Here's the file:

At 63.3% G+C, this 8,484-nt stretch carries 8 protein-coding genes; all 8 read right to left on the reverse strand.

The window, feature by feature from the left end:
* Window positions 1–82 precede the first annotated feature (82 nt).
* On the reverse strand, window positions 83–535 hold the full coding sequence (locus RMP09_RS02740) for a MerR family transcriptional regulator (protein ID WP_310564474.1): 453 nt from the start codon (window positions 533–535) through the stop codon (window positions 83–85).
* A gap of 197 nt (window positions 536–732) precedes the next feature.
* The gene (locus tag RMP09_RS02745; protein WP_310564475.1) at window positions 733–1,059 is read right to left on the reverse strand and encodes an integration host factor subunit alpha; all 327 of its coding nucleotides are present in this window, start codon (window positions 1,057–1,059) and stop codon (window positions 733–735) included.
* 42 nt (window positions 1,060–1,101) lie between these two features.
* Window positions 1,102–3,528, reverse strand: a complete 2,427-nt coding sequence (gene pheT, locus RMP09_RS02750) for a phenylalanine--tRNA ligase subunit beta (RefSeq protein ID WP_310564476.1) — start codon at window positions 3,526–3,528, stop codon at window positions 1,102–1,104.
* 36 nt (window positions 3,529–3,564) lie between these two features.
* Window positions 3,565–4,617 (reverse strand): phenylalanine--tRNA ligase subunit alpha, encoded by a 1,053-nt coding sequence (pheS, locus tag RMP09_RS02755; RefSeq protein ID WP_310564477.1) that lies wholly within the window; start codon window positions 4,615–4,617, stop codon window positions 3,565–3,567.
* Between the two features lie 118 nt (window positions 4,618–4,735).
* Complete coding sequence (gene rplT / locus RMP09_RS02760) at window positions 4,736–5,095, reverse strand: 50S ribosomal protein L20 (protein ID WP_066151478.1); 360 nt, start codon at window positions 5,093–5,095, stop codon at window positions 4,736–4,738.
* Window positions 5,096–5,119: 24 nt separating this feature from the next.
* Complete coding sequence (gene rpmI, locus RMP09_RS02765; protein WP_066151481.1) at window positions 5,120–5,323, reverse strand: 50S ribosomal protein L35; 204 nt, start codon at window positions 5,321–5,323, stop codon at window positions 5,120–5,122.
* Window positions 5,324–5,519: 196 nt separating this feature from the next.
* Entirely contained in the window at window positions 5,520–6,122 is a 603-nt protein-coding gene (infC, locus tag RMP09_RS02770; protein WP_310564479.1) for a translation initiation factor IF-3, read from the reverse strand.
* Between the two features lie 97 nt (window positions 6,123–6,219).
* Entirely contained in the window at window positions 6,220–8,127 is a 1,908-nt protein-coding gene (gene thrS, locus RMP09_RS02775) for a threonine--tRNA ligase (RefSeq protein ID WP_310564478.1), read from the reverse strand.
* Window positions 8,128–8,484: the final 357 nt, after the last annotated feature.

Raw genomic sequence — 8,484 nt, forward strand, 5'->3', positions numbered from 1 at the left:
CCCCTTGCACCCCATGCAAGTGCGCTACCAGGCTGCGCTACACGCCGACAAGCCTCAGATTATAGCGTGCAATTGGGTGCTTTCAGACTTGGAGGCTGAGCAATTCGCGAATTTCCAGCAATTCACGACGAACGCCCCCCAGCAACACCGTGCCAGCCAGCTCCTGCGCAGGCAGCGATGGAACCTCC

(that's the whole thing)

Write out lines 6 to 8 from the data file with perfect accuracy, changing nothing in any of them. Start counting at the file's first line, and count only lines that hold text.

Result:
* The gene (locus tag RMP09_RS02745; protein WP_310564475.1) at window positions 733–1,059 is read right to left on the reverse strand and encodes an integration host factor subunit alpha; all 327 of its coding nucleotides are present in this window, start codon (window positions 1,057–1,059) and stop codon (window positions 733–735) included.
* 42 nt (window positions 1,060–1,101) lie between these two features.
* Window positions 1,102–3,528, reverse strand: a complete 2,427-nt coding sequence (gene pheT, locus RMP09_RS02750) for a phenylalanine--tRNA ligase subunit beta (RefSeq protein ID WP_310564476.1) — start codon at window positions 3,526–3,528, stop codon at window positions 1,102–1,104.